The microenvironment of a tumor cell has significant impact on cancer metastasis, revealed a new study by by Siyuan Zhang at the University of Notre Dame and a team at the University of Texas MD Anderson Cancer Center. This discovery has focused attention on fighting cancer in the tumor cell's microenvironment.
Researchers expected to see an increase of brain metastasis when PTEN, a known tumor-inhibiting protein, was artificially deleted in a tumor cell. Results were perplexing, sometimes there was even less metastasis in the brain, but the research group unexpectedly discovered that PTEN was reduced in tumor cells when they arrive in brain tissue. These findings suggested critical importance of the tissue environment, what Zhang calls the 'seed and soil' model- Tumors that grow in one kind of tissue would not grow in another easily. They need to adapt to the new 'soil'.
‘The microenvironment of a tumor cell has tremendous impact on tumor metastasis. Researchers now seek to explore the possibility whether this environment could be altered in a way that fights cancer by preventing tumor cell growth.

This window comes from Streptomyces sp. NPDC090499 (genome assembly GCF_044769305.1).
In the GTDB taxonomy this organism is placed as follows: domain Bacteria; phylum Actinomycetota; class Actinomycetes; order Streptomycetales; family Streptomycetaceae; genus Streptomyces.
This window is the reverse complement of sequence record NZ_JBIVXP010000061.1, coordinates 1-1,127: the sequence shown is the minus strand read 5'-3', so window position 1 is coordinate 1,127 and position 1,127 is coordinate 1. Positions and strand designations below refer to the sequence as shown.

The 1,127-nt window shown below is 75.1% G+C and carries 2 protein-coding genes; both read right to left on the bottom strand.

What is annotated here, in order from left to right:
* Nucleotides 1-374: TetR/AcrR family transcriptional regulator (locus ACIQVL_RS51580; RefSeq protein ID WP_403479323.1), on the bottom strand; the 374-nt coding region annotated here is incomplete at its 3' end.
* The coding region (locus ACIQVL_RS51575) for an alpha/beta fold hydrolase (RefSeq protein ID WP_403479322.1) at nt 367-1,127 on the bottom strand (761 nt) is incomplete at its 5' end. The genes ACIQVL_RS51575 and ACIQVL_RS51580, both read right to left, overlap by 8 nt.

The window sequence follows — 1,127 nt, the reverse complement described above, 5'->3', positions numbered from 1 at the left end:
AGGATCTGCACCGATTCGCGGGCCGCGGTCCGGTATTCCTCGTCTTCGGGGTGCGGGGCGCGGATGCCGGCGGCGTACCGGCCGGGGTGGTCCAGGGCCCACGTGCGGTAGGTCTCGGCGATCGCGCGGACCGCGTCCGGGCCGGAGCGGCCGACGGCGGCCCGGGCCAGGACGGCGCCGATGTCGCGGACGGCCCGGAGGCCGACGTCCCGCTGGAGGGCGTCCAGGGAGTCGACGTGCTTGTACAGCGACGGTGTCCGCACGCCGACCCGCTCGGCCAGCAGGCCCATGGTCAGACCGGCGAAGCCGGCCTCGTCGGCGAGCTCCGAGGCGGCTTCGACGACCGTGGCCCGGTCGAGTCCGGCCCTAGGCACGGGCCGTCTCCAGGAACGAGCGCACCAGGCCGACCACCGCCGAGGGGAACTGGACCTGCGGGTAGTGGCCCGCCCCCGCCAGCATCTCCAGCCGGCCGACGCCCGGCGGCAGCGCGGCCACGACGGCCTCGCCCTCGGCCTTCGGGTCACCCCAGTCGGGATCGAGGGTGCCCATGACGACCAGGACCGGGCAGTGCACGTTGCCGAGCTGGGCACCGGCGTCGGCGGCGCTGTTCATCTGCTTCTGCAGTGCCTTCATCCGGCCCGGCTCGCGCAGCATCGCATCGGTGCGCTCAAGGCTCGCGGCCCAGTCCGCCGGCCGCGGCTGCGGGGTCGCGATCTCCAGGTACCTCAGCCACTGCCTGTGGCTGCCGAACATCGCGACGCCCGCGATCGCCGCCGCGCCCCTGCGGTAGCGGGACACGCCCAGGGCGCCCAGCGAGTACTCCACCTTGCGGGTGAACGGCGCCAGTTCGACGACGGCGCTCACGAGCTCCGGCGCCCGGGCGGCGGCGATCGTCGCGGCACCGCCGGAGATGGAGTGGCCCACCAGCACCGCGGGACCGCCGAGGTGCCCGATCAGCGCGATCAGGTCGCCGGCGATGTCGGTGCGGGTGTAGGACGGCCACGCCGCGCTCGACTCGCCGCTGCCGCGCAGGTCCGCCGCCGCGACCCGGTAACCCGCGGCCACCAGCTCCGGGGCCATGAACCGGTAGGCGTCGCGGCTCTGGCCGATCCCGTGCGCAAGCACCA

Zhang said, "By changing the soil, we potentially can suppress metastasis. The microenvironment has tremendous impact on how the gene is expressed, what type of gene will be expressed. It's definitely not due to genetic mutation. The point of this paper is we should not overlook the huge influence of the tissue architecture, the tissue environment, the tissue composition. It's a dynamic process."
The research team now seeks to understand the mechanisms of the tissue-environment influence, opening the possibility that the environment could be altered in a way that fights cancer by preventing tumor cell growth.
The breakthrough study titled 'Microenvironment-induced PTEN loss by exosomal microRNA primes brain metastasis outgrowth', has been published in Nature